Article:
On PTSD Awareness Day, Arden University academic Towella Ngambi - Psychology tutor and Programme Leader for Foundation Year - uses her expertise to help us understand Post-Traumatic Stress Disorder, its symptoms and how we can help those living with it.
There has been considerable coverage of PTSD in the press in the last 12 months. Celebrities such as Keira Knightley, Lily Allen and Ariana Grande have shared their experiences of the anxiety disorder, which along with a general trend in programming and articles, has started to expand people's awareness that it can affect anyone who has suffered trauma.
We asked Arden’s Programme Leader for Psychology and Healthcare Management, Towella Ngambi, to explain PTSD and help us understand how we can support someone living with it.
What is PTSD?
It stands for Post-Traumatic Stress Disorder. It is an anxiety disorder caused by highly stressful, extremely frightening or traumatic events.
Does it not just occur in those who were in engaged in military combat?
Not really, PTSD can affect anyone who has undergone an extreme life threatening or fear- evoking traumatic event.
PTSD UK estimate that 1 in 10 people develop PTSD. Of these:
1 in 5 are firefighters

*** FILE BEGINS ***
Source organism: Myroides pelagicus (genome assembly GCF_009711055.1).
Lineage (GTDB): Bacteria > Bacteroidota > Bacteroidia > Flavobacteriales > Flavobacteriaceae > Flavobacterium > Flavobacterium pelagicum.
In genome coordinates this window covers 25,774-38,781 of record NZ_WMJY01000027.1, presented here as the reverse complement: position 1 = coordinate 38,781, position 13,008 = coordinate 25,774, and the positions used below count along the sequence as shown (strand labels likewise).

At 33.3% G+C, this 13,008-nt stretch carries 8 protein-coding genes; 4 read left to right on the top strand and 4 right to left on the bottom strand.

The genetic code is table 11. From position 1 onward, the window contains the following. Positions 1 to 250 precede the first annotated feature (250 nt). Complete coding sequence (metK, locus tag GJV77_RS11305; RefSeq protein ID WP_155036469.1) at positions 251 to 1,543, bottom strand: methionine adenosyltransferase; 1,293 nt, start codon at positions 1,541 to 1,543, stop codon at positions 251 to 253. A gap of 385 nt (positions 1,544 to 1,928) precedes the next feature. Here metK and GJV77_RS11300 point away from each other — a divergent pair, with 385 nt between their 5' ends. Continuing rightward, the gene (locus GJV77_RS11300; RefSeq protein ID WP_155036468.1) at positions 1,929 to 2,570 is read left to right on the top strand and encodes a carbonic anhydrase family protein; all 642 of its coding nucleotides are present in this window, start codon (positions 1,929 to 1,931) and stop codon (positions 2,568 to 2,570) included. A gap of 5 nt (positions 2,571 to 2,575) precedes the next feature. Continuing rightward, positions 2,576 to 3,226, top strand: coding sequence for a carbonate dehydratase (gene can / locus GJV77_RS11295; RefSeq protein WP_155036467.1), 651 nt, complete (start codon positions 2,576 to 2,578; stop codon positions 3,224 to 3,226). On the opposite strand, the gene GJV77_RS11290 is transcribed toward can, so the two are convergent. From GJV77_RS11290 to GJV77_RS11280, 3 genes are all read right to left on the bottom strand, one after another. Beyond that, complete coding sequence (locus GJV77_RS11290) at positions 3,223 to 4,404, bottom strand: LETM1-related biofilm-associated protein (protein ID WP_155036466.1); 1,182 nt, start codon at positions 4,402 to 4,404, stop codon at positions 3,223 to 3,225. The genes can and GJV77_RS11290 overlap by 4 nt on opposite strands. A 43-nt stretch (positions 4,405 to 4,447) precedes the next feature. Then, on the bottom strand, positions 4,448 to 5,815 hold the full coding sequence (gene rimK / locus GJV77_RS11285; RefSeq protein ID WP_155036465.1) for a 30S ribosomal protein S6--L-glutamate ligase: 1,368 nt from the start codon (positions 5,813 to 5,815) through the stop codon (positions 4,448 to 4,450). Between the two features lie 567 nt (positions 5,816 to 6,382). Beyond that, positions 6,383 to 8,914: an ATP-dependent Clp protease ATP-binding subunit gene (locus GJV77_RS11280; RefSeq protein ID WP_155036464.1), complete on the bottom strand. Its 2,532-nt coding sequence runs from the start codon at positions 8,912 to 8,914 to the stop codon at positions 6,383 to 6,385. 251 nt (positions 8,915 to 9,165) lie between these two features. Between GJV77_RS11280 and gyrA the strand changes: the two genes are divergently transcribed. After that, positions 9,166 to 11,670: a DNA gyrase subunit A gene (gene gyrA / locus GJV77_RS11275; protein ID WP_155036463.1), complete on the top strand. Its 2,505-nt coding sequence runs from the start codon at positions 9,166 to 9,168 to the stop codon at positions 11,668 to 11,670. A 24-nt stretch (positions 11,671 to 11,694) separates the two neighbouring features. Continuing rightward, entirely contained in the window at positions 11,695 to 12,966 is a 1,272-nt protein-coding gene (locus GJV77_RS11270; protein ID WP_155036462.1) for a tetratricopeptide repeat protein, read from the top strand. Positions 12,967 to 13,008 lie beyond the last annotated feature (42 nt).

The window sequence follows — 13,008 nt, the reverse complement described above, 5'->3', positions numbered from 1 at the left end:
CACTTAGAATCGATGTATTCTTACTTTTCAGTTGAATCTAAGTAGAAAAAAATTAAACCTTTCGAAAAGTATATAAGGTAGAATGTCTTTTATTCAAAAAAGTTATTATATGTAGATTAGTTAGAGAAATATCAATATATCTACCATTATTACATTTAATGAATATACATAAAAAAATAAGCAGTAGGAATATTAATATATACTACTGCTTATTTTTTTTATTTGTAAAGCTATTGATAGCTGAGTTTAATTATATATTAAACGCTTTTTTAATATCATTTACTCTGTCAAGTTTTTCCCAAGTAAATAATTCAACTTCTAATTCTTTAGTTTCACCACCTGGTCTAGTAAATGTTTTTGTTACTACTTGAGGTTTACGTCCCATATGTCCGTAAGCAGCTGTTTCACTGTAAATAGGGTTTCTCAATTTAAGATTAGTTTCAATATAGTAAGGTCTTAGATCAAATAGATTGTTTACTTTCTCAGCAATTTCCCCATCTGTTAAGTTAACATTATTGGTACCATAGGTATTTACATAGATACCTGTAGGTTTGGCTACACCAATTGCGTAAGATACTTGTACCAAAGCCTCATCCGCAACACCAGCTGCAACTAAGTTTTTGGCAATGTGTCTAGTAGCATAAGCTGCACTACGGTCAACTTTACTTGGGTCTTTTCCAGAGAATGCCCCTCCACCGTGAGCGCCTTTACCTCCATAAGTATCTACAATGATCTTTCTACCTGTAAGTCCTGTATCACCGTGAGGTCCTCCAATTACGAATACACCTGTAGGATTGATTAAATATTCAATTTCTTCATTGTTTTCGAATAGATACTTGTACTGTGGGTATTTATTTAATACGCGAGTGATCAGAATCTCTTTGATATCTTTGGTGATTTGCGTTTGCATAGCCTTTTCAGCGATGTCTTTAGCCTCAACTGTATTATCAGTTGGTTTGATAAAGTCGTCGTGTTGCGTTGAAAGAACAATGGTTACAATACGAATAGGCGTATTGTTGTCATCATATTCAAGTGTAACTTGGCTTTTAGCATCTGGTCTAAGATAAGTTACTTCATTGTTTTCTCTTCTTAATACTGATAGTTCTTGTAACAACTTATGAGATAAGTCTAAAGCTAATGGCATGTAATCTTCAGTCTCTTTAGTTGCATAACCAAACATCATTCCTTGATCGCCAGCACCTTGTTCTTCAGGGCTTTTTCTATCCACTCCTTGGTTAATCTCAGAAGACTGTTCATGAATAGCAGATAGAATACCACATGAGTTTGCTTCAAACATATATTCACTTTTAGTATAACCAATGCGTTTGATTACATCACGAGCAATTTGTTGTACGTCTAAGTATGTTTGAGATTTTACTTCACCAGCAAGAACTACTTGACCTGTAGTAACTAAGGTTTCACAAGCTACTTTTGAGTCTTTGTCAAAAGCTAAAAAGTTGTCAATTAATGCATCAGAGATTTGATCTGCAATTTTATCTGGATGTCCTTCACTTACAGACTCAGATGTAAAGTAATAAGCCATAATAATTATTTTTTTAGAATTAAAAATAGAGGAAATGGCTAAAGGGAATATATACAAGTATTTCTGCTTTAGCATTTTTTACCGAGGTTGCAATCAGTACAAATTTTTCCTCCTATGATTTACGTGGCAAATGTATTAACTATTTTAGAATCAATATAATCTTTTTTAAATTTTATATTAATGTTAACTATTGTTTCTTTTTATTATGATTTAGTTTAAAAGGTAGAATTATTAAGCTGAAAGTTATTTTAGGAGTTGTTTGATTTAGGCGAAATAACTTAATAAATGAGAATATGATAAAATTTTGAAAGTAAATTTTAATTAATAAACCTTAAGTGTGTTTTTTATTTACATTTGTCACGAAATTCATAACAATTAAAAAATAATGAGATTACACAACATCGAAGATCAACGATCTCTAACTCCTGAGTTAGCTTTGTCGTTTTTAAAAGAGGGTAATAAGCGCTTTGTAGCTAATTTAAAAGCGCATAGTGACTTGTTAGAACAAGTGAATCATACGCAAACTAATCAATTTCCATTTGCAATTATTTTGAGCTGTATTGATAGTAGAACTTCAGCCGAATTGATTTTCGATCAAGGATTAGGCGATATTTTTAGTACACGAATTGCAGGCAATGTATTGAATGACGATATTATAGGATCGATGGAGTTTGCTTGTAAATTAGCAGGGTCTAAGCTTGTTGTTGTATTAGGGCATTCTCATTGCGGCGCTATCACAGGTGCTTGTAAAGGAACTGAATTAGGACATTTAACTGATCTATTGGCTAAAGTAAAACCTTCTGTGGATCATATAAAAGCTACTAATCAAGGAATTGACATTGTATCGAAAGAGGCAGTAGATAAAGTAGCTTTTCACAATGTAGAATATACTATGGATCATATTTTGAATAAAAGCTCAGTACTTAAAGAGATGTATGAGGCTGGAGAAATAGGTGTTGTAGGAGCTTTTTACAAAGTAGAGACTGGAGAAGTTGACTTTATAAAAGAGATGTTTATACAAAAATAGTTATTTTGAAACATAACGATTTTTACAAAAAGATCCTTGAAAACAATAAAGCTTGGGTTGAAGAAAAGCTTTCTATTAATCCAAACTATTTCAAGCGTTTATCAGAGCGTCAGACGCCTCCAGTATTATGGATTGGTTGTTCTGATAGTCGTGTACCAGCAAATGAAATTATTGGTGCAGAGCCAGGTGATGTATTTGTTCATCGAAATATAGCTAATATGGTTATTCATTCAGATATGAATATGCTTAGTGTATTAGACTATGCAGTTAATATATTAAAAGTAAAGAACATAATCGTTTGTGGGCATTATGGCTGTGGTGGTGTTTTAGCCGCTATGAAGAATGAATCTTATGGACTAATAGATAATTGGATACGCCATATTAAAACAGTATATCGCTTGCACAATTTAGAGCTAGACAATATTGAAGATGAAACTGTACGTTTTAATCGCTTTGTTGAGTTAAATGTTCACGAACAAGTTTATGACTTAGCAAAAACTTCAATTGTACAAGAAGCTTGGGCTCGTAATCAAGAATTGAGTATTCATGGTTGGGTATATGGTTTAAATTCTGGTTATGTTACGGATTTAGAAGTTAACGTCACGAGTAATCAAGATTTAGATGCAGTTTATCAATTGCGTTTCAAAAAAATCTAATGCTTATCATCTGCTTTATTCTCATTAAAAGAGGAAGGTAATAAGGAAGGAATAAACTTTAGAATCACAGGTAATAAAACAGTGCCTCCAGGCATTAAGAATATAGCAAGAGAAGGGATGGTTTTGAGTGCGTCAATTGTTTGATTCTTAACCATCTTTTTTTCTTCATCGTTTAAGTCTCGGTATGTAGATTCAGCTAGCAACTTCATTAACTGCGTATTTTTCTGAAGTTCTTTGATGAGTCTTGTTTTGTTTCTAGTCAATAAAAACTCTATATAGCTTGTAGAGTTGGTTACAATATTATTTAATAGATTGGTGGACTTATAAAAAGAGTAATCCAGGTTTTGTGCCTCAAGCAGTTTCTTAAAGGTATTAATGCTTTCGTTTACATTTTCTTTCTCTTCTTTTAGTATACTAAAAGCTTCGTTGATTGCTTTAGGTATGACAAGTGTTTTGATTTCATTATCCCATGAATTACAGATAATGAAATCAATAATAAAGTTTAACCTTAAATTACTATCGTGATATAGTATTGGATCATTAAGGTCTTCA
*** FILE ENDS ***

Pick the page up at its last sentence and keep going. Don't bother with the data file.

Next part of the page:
1 in 3 are teenagers who have survived a horrific car crash
2 in 3 Prisoners of war
70% are victims/survivors of rape
40% of people who have experienced the sudden death of a loved one
10, 000 women who had traumatic childbirth
There has also been research to show that those who are involved in or are exposed to gang violence are likely to develop symptoms of PTSD.
What are the symptoms?
The Symptoms vary from person to person but common ones may include:
- Increased anxiety
- Difficulty concentrating
- Active avoidance of the thoughts or memories of the incident
- Panic attacks
- Anger and aggressive behaviour
- An exaggerated startle response
- Re-experiencing the traumatic episode through flashbacks (acting like the event is happening again)
- Misuse of alcohol, drugs and gambling
How can you support someone with PTSD?
Those going through trauma have a world view which has been altered. They are often unable to trust themselves or others and think the world to be a dangerous and frightening place.
Therefore, you need to ensure that you rebuild that person’s sense of security. This can be in small gestures such as keeping to time or keeping promises.
Do not smother or make a fuss, instead, empower the individual by helping them have more choices and control. This will help them build confidence and goes a long way. Encourage the person to seek treatment and help from professionals, and encourage them to join a support group or to engage with PTSD charities such as PTSD UK.
Towella Ngambi teaches Psychology and is also a Team Leader for the Foundation Year and Pearson Programmes. Before joining Arden, she worked in Social Care organisations, which dealt with Homelessness, Drug rehabilitation, Re-offenders and Mental Health. She also taught mainly hard to reach young people within inner city London, where she was able to support learners and service users through mental health intervention programmes. She has a Masters in Applied Psychology and is a Member of the British Psychological Society.